MONEY
05/18/2018 04:05 pm ET Updated May 19, 2018

Stop! Don't Take This Royal Name Quiz

Scammers may be using Harry-and-Meghan mania to get your security info.

Online scammers who want to steal your identity are the uninvited guests to the royal wedding hoopla.

A “What’s your Royal Guest name?” quiz has been enjoying a healthy life on Facebook. The origins of the quiz are unknown, but some suspect it’s a not-so-cleverly designed effort to ferret out the answers to your online security questions. And even if that’s not what its creator intended, the information could still be used that way if it fell into the wrong hands.

The quiz asks for your “grandparent’s name,” the name of your first pet and the name of your street in order to determine your “royal guest” name. 

This is one version of the "royal guest name" quiz.
Screenshot
This is one version of the "royal guest name" quiz.

“Don’t do it,” said a professional white hat hacker who asked that HuffPost identify her only by her handle, Snow. She posted a copy of the quiz to her Twitter feed this week with an admonition.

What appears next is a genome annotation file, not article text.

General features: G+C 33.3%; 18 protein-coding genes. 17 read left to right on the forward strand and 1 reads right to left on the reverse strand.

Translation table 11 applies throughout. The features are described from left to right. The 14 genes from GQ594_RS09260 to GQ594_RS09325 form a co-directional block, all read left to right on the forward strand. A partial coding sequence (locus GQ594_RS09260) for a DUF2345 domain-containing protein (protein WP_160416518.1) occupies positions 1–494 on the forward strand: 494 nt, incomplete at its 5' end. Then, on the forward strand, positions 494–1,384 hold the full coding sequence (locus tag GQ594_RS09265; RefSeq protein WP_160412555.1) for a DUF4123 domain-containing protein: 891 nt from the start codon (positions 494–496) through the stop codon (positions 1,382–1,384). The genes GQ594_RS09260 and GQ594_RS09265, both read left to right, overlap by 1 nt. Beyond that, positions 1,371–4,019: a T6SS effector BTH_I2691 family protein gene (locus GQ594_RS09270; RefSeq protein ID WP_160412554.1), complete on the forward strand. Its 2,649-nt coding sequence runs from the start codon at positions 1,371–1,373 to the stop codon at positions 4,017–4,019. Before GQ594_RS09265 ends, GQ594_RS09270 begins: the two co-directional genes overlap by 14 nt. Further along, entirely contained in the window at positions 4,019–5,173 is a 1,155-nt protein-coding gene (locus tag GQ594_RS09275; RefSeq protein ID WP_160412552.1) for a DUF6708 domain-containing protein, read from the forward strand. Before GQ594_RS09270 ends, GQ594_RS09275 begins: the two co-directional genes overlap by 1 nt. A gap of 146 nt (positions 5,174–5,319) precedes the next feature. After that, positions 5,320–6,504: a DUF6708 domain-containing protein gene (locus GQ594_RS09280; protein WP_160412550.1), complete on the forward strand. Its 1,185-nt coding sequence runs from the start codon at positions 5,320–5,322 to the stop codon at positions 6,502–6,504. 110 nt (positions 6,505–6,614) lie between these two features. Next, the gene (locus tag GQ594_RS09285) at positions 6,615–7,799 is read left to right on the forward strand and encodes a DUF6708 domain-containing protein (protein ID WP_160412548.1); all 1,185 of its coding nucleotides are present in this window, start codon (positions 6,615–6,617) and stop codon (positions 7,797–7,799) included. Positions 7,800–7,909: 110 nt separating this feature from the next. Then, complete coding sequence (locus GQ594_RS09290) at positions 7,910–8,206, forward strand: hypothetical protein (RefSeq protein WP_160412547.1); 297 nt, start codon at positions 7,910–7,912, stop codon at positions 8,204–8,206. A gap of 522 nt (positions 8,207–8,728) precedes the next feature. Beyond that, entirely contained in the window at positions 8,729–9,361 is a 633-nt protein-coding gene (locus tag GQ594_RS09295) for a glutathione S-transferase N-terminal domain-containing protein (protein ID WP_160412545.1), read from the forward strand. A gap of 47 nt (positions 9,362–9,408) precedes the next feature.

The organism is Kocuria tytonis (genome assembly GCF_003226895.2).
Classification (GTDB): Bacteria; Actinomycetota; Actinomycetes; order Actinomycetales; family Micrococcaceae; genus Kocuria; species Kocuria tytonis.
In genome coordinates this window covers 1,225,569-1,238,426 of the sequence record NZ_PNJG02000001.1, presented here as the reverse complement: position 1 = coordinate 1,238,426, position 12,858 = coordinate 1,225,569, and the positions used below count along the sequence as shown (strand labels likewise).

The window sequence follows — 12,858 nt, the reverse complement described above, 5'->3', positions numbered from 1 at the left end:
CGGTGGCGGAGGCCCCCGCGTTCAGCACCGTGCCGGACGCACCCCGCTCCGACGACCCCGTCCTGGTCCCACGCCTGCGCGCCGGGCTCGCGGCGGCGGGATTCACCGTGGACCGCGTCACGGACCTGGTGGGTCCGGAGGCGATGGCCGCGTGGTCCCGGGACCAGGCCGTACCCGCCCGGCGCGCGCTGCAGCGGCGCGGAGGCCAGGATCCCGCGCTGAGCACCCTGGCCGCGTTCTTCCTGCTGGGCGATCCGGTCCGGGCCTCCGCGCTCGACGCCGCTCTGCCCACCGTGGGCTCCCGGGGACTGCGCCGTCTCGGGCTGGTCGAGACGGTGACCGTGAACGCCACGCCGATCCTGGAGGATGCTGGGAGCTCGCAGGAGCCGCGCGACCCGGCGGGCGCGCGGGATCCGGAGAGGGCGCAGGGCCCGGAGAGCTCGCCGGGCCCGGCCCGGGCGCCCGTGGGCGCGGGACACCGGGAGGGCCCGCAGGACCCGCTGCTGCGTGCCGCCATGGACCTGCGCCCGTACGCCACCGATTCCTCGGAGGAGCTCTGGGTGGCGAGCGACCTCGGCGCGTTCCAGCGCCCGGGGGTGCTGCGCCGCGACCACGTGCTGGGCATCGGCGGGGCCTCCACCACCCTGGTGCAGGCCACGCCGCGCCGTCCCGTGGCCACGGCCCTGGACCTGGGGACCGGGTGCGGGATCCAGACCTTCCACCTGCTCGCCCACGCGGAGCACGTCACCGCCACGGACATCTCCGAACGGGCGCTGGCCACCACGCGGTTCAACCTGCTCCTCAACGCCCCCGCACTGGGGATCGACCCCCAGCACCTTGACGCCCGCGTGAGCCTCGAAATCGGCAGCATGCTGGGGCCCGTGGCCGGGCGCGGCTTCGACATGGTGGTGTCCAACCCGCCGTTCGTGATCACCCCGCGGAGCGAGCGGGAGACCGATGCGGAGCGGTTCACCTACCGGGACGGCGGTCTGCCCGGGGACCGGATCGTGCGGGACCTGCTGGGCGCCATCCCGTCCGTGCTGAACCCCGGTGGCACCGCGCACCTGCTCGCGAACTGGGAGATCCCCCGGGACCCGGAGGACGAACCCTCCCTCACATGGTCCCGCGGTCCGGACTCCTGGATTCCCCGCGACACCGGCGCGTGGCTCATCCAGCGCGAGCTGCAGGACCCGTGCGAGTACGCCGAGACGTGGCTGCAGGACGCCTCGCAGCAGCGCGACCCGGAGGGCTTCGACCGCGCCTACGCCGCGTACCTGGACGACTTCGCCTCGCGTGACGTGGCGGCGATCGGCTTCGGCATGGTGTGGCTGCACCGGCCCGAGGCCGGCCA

Snow said that given the nature of what the quiz asks, filling it out could have serious consequences.

“It could be used to gain access to accounts (social media, banking, work email, etc) with potential for identity theft,” said Snow, who is paid by clients who want to better understand their security vulnerabilities.

Facebook spokesman Pete Voss told HuffPost the social media giant is “looking into” the quiz, which often prompts people to share their “royal guest names” publicly. 

He noted that Facebook does not use security questions as part of its login process, but security questions can be used to gain access to other online services. Breaches can be reported to Facebook’s reports page.

In response to recent controversies involving the unauthorized harvesting of personal data, Facebook has pledged greater online security for users. In its first community standards enforcement report, the social media giant said it disabled 583 million fake accounts in the first quarter of 2018, following the 694 million it disabled in the fourth quarter of 2017. 

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